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Charge in Standard, Drive in Range

Discussion in 'Roadster' started by Aspirant, May 17, 2012.

  1. Aspirant

    Aspirant Member

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    We've all heard that range mode decreases battery life and why. But it seems to me that charging in standard mode and driving in range mode would extend battery life — so long as you don't bottom-out the battery. The increase in battery life would result from range mode's 50% power reduction, resulting in a more lightly used battery.

    Sorry if this was discussed ad nauseam elsewhere. I searched the forums for an hour but didn't find anything.
     
  2. strider

    strider Active Member

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    Technically your theory is correct. Range mode's reduced power could result in slightly lower battery temps which would in theory prolong battery life. However, Tesla very actively manages battery temperature regardless of mode so I believe the difference would be immeasurable.
     
  3. Jason S

    Jason S Model S Sig Perf (P85)

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    Interesting idea and relevant to Model S as well, I bet.

    I think the power reduction is available power reduction. Therefore you could drive just the same and have equivalent efficiency. Just don't hit the go pedal very hard.

    But if you need the help in keeping your foot off the floor, then I see no harm in charging in standard and driving in range.
     
  4. Dragon

    Dragon Lightning Green Fairytale

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    Well, in hot summer days range mode will allow the battery to get hotter. I would always go with standard mode if you don't need more range, simply because it's the standard and should be the best for the car.
     
  5. dsm363

    dsm363 Roadster + Sig Model S

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    I believe that's something Tesla recommends against doing. You're better off staying in standard mode when you don't need the extra range.
     
  6. Aspirant

    Aspirant Member

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    Temperature is not the only factor in battery wear. There is also just plain use: charging and discharging. Fifty % less available power results in less overall battery use.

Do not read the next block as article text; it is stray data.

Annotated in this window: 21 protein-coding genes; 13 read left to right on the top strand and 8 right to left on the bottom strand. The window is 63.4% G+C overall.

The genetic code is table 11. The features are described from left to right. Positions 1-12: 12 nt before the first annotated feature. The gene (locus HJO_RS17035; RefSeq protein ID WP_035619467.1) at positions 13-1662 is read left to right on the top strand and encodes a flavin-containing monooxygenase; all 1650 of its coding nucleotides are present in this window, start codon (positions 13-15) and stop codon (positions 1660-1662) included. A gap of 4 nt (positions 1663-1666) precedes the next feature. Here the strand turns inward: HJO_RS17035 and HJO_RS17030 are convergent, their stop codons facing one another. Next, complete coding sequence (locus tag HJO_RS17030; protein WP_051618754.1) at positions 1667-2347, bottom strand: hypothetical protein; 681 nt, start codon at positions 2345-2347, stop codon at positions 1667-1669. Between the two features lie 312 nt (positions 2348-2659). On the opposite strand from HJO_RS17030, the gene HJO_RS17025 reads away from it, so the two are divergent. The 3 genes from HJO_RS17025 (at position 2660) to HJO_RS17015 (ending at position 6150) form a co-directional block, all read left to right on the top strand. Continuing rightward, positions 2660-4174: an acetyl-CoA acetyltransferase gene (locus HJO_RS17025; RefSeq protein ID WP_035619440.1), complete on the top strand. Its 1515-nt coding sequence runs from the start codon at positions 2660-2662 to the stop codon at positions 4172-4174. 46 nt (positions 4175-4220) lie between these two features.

7. Aspirant

    Aspirant Member

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    Tesla's recommendations amount to best practices for drivers who want to apply minimal thought to the car's operation. Those who care to understand the principles at work can optimize.
     
  8. wiztecy

    wiztecy Active Member

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    #8 wiztecy, May 18, 2012
    Last edited: May 19, 2012
    From what I read and learned Lithium Ion Batteries don't like always being at 100% nor being at 0-5%. Their sweet spot and where they're most stable charge is 50%.

    When you charge in Range mode you're charging up to 100% of the packs full capacity. Secondly range mode will allow discharging of the battery pack down to almost 0%. I recall a Tesla rep telling me that they had a customer who came in with 2% charge which was a little scary. Standard mode charges bring the battery up to 80-86% and only allows it to discharge down to 20%. So that's closer to the 50% sweet spot the battery cells like. Lastly when you charge your car every night don't charge it as soon as you come home nor at 12 am, all to have the car sit at 86% or 100% all night with nothing to do. Again the cell's don't like that over time sitting above 50%. Get in the habit of having the charge complete 1 hour before you're ready for your commute or depart on your trip. This was shared by a Tesla employee who contributed to technical discussion here on TMC about steps for caring and preserving the life of your battery pack as well as on other EV forums. It makes sense. If you're on a time / PG & E E-9 rate that has a discount from 12am-7am calculate so that the charging ends at 7am. Every little bit of care and planning adds up over the lifetime of the pack.